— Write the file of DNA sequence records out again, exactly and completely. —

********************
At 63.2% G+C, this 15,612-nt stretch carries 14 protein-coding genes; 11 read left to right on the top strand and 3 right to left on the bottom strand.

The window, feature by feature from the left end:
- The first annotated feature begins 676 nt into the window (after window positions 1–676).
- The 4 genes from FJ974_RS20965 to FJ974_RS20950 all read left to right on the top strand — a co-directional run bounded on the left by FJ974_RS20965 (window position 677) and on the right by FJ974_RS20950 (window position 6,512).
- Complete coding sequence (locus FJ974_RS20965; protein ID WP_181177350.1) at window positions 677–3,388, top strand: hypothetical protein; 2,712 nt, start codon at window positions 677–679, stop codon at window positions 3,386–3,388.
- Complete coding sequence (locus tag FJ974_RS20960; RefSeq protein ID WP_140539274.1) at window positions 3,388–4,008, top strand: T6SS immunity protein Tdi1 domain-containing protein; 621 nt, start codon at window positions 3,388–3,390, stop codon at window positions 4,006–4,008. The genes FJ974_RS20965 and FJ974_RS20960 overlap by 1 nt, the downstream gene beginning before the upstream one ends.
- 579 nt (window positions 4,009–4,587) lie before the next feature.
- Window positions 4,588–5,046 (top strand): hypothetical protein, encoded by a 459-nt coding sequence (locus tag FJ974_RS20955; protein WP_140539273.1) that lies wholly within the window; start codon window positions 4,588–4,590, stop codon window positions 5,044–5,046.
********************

At 63.2% G+C, this 15,612-nt stretch carries 14 protein-coding genes; 11 read left to right on the top strand and 3 right to left on the bottom strand.

The window, feature by feature from the left end:
- The first annotated feature begins 676 nt into the window (after window positions 1–676).
- The 4 genes from FJ974_RS20965 to FJ974_RS20950 all read left to right on the top strand — a co-directional run bounded on the left by FJ974_RS20965 (window position 677) and on the right by FJ974_RS20950 (window position 6,512).
- Complete coding sequence (locus FJ974_RS20965; protein ID WP_181177350.1) at window positions 677–3,388, top strand: hypothetical protein; 2,712 nt, start codon at window positions 677–679, stop codon at window positions 3,386–3,388.
- Complete coding sequence (locus tag FJ974_RS20960; RefSeq protein ID WP_140539274.1) at window positions 3,388–4,008, top strand: T6SS immunity protein Tdi1 domain-containing protein; 621 nt, start codon at window positions 3,388–3,390, stop codon at window positions 4,006–4,008. The genes FJ974_RS20965 and FJ974_RS20960 overlap by 1 nt, the downstream gene beginning before the upstream one ends.
- 579 nt (window positions 4,009–4,587) lie before the next feature.
- Window positions 4,588–5,046 (top strand): hypothetical protein, encoded by a 459-nt coding sequence (locus tag FJ974_RS20955; protein WP_140539273.1) that lies wholly within the window; start codon window positions 4,588–4,590, stop codon window positions 5,044–5,046.